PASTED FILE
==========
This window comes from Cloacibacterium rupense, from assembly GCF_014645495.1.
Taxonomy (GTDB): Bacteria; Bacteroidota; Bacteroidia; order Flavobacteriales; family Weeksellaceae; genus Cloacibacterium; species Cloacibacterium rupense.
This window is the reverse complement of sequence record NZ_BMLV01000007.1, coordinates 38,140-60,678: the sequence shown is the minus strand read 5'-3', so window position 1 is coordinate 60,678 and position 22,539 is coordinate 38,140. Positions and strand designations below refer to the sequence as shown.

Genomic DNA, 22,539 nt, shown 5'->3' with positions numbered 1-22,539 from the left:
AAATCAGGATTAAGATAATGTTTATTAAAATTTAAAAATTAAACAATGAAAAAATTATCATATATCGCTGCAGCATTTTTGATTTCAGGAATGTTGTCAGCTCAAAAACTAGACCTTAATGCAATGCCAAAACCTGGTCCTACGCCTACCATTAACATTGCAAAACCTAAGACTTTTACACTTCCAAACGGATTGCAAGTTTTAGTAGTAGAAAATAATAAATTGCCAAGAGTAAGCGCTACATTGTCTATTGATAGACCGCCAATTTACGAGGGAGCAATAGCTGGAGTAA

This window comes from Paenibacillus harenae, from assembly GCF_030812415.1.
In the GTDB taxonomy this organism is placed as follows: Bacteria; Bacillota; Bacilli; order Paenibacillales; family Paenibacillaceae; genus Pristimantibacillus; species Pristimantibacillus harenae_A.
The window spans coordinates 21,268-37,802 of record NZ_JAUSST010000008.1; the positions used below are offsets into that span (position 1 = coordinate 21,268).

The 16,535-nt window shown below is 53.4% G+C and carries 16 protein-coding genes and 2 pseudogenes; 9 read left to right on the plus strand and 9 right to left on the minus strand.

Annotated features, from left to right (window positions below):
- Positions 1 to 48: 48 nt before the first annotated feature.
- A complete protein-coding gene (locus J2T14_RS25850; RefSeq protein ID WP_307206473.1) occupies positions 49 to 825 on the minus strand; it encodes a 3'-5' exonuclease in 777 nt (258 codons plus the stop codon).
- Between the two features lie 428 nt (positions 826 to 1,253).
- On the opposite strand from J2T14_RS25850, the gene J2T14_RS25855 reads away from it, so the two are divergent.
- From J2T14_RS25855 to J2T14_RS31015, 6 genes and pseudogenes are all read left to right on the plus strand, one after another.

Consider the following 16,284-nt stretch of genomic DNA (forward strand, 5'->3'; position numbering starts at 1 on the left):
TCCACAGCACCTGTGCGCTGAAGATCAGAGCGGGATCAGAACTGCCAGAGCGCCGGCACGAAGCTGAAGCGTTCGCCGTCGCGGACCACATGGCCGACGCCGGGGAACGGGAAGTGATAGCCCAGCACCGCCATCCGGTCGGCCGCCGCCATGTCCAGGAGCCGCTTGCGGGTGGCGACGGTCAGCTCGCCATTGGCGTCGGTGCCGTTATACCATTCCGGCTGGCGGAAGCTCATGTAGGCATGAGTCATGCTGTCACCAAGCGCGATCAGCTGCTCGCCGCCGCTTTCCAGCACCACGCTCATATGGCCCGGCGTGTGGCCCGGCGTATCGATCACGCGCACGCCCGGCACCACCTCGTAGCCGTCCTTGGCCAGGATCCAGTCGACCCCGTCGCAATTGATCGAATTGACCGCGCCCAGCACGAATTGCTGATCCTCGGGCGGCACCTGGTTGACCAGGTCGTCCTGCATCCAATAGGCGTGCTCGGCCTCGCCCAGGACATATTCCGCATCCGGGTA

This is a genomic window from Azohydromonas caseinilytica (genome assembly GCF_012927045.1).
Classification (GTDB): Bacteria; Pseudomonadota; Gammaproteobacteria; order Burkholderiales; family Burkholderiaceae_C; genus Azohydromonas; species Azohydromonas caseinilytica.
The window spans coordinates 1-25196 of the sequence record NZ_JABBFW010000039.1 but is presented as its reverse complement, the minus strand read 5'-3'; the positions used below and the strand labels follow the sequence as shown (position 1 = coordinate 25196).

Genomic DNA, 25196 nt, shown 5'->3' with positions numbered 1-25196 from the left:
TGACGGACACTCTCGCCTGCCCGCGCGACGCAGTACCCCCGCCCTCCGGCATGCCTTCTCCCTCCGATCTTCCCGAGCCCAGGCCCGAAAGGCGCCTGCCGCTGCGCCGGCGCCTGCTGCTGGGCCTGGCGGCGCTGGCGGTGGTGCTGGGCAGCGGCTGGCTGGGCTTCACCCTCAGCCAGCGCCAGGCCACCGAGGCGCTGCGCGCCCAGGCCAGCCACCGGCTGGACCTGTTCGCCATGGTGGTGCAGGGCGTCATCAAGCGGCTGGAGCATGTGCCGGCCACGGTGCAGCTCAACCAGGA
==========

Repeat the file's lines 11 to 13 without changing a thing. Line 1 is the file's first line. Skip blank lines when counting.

- Positions 1 to 48: 48 nt before the first annotated feature.
- A complete protein-coding gene (locus J2T14_RS25850; RefSeq protein ID WP_307206473.1) occupies positions 49 to 825 on the minus strand; it encodes a 3'-5' exonuclease in 777 nt (258 codons plus the stop codon).
- Between the two features lie 428 nt (positions 826 to 1,253).